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supercavitation torpedoes

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posted on Nov, 6 2004 @ 04:56 AM
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hello people!

I am new around and mostly just reading...
Anyway have you heard about supercavitation torpedoes? What do you think about them?
The principle is to have a "bubble" of gas that surrounds the torpedo such that the friction is reduced by many orders of magnitude. The only problem that (at least) we had was the stability of the bubble. You basically have a big mechanical oscillator (spring-like) that has a natural frequency and you want to avoid resonance. There are a lot of interesting things going on there and most of them are workable... I was just wondering if you have more details about this.

I heard US military is also working on this sort of project.

MIG-29




posted on Nov, 6 2004 @ 07:13 AM
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Hi, Soyuz, and welcome to the site. I did some footwork for you and will post links to a few threads on ATS that discuss these torpedoes. Experiment with the ATS search features, boolean and integrated-Google, to dig up information that may already exist here. You'll be surprised what has been talked about.

Also, you may want to do some web searches on Shkval to get started. Here are the ATS Search results

...and IMO, a very good thread on the subject: New kind of torpedoes

[edit on 6-11-2004 by Spectre]



posted on Nov, 6 2004 @ 07:49 AM
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I remember reading about these types of torpedoes while studying about whales and dolphins. Below is a very similar article to the one I read before. They're not exactly the same, but it's close enough to get the point across IMO. The Point is that this technology may have some serious side-effects which are dangerous for the surrounding wild life. (ie: Whales, Dolphins, etc.) Like always, this isn't a concern of the Military War Pigs however, who's single purpose is to perfect their ability of Destroying Life.


According to a 22 July 2000 article in the New Scientist, by Duncan Graham-Rowe, "... It's loud, it's rocket powered and it's ... the supersonic sub ... Rather than being streamlined, a supercavitating object needs a flat nose ...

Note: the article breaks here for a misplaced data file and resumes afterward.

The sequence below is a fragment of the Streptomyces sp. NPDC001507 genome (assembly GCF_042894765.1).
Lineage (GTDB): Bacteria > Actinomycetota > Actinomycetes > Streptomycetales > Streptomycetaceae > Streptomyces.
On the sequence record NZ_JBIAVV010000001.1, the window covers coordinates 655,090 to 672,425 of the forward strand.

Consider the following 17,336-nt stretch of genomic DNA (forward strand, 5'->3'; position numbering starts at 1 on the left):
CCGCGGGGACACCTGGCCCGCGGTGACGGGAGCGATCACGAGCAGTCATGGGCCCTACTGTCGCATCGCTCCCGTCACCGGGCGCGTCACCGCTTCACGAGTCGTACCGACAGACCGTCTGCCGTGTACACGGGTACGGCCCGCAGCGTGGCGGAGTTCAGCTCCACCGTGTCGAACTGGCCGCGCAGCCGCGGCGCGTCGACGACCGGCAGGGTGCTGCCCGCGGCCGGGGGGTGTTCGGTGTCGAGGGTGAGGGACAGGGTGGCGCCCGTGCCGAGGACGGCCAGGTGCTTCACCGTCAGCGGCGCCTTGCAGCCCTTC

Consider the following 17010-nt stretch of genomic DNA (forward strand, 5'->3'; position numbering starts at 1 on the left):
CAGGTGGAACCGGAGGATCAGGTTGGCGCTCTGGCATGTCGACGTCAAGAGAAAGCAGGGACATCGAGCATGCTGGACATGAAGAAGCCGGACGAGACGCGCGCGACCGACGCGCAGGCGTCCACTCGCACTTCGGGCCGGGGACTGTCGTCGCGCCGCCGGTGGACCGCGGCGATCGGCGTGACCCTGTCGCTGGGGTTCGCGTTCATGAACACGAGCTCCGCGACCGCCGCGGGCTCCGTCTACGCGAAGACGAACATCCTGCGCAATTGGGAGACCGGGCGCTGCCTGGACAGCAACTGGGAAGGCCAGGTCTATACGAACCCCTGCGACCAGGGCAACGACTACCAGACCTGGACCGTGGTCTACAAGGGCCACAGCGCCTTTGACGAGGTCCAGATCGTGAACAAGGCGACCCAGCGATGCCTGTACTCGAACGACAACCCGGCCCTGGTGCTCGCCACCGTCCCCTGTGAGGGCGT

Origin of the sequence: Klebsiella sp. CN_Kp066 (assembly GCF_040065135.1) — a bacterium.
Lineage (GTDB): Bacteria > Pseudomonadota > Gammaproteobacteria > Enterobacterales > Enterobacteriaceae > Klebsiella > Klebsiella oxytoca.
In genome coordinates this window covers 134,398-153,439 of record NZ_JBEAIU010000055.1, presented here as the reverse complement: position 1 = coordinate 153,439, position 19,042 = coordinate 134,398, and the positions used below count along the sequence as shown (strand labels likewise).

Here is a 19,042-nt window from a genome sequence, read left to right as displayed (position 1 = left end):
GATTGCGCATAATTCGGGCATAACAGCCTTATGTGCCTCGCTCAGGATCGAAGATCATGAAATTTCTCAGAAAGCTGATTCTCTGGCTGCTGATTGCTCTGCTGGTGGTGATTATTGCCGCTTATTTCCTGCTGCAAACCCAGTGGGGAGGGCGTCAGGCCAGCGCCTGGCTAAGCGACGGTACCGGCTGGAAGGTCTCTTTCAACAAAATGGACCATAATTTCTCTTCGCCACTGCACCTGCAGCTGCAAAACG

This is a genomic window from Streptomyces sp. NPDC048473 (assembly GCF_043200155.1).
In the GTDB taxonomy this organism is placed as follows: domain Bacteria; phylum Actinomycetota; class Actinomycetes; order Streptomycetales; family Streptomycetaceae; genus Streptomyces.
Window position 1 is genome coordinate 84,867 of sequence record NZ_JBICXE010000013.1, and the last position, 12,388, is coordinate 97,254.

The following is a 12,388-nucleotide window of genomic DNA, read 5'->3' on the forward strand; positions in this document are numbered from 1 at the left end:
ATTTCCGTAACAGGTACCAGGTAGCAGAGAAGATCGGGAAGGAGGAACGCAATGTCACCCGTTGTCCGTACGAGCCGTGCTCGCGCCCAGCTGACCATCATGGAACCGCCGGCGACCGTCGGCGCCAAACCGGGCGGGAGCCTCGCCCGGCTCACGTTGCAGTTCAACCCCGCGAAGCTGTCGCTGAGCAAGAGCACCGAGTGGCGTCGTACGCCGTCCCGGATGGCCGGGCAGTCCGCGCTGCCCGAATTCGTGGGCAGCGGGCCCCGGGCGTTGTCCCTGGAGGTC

the body has to be going pretty fast--at least 180 kilometres an hour, or 50 metres per second ... Then, at high speeds, the fluid is forced to flow off the edge of the nose with such speed and at such an angle that it can't wrap around the surface of the body ... [so that the sub is in] ... a single bubble or supercavity ... A supercavitating body has extremely low drag, because its skin friction almost disappears. Instead of being encased in water, it is surrounded by the water vapour in the supercavity, which has much lower viscosity and density. ... in a supercavitating vehicle, only the nose of the craft causes significant drag, because this is the only part of the body actually in contact with the water. ... The overall drag reduces enormously once you reach the supercavitating regime ... and then increases only linearly with speed. ... the early 1990s ... the Russians ... produce[d a supercavity] ... torpedo .... Called Shkval, meaning squall, it is said to be capable of speeds as high as 500 kilometres an hour. ... the US Naval Undersea Warfare Center (NUWC), in Newport, Rhode Island. ... established its own supercavitation programme ... In 1997 ... NUWC researchers announced they had gone supersonic. An unpowered projectile, with a carefully designed flat nose and fired from an underwater gun, broke the sound barrier in water. That's nearly 5400 kilometres per hour--or 1.5 kilometres per second. ... Already they aren't very far off the 2.5 kilometre-per-second speed record for conventional munitions in air ... For ... supersonic underwater travel ... , probably only a nuclear reactor is a compact enough power source. ...".



"... Eight whales beached and died
soon after the U.S. Navy conducted anti-submarine exercises off the northern Bahamas,